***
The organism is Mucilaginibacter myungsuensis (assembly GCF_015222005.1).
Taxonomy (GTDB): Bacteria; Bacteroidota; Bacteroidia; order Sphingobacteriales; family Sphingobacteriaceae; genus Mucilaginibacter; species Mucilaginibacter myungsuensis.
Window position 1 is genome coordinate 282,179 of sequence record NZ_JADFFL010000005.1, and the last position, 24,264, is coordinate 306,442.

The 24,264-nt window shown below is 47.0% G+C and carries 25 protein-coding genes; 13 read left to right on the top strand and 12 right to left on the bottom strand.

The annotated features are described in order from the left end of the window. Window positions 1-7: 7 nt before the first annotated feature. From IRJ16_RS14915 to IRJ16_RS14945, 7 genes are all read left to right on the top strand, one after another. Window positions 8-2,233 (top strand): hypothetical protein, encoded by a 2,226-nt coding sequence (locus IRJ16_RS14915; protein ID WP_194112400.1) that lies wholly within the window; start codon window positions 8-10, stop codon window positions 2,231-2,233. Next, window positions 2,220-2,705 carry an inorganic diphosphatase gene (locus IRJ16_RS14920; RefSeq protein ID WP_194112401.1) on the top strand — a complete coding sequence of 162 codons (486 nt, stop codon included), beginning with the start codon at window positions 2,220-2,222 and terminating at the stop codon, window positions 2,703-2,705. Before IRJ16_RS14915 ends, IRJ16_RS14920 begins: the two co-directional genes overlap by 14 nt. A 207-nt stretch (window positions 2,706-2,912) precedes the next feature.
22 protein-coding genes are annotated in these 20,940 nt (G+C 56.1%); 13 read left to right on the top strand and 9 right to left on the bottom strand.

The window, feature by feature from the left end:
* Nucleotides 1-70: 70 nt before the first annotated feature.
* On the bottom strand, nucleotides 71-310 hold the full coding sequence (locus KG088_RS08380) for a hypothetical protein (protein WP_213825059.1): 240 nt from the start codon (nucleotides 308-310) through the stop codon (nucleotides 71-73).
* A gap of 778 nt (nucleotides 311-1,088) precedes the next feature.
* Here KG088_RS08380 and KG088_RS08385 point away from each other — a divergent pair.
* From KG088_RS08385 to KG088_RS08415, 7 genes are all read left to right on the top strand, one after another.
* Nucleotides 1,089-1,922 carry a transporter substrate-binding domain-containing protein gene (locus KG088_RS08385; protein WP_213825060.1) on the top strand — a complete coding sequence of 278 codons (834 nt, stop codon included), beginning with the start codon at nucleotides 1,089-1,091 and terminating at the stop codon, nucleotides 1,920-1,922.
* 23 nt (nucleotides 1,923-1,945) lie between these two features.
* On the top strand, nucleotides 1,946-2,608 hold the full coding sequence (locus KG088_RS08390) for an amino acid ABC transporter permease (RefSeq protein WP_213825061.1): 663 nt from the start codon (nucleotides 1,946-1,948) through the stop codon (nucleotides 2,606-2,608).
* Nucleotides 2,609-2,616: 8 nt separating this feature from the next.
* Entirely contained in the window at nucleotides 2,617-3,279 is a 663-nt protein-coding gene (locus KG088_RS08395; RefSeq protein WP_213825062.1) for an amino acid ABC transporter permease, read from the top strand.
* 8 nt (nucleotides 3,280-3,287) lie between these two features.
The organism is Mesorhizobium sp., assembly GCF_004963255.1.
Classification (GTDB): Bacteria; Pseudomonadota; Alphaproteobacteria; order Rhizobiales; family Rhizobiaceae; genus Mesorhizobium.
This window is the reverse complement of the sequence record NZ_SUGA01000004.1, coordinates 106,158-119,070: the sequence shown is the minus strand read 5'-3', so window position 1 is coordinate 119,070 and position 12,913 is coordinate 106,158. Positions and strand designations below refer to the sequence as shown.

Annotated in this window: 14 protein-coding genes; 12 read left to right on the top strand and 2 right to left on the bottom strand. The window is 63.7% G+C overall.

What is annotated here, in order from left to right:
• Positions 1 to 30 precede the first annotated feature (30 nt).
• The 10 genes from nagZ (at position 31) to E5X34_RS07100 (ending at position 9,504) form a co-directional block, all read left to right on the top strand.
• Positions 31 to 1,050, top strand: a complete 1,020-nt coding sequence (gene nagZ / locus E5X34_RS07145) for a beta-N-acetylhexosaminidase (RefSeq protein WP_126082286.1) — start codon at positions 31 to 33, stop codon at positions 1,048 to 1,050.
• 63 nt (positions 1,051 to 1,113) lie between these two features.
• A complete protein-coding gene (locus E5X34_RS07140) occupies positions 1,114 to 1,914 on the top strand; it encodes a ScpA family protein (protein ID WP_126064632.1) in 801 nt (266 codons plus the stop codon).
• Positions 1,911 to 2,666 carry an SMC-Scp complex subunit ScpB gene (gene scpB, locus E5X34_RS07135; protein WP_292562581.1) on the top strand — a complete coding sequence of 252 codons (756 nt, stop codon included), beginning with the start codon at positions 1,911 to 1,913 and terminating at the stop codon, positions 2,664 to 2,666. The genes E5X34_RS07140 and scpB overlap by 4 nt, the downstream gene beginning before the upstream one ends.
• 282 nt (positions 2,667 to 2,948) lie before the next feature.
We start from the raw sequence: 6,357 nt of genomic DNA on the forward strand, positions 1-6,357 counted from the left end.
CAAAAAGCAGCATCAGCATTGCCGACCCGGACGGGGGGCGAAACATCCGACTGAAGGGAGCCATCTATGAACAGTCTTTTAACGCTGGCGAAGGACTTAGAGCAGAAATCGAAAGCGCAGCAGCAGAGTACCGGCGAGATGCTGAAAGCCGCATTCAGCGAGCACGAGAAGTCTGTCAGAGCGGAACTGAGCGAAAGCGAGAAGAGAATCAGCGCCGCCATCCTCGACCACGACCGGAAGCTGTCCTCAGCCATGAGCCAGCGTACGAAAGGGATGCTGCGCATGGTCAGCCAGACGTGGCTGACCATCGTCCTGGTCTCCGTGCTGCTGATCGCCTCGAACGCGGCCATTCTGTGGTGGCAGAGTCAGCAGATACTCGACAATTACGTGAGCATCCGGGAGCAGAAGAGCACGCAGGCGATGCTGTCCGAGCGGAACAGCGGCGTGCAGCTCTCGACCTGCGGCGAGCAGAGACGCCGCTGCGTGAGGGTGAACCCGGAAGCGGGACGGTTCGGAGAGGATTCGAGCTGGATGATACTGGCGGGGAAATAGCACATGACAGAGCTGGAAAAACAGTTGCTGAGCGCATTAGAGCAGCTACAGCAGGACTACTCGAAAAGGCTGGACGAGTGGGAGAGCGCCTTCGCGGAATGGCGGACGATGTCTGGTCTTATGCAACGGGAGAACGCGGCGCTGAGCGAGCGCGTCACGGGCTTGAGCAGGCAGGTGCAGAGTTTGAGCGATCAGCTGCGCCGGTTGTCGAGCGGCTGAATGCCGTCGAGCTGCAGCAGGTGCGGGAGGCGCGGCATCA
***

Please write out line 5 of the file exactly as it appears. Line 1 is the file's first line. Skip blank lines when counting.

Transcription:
The annotated features are described in order from the left end of the window. Window positions 1-7: 7 nt before the first annotated feature. From IRJ16_RS14915 to IRJ16_RS14945, 7 genes are all read left to right on the top strand, one after another. Window positions 8-2,233 (top strand): hypothetical protein, encoded by a 2,226-nt coding sequence (locus IRJ16_RS14915; protein ID WP_194112400.1) that lies wholly within the window; start codon window positions 8-10, stop codon window positions 2,231-2,233. Next, window positions 2,220-2,705 carry an inorganic diphosphatase gene (locus IRJ16_RS14920; RefSeq protein ID WP_194112401.1) on the top strand — a complete coding sequence of 162 codons (486 nt, stop codon included), beginning with the start codon at window positions 2,220-2,222 and terminating at the stop codon, window positions 2,703-2,705. Before IRJ16_RS14915 ends, IRJ16_RS14920 begins: the two co-directional genes overlap by 14 nt. A 207-nt stretch (window positions 2,706-2,912) precedes the next feature.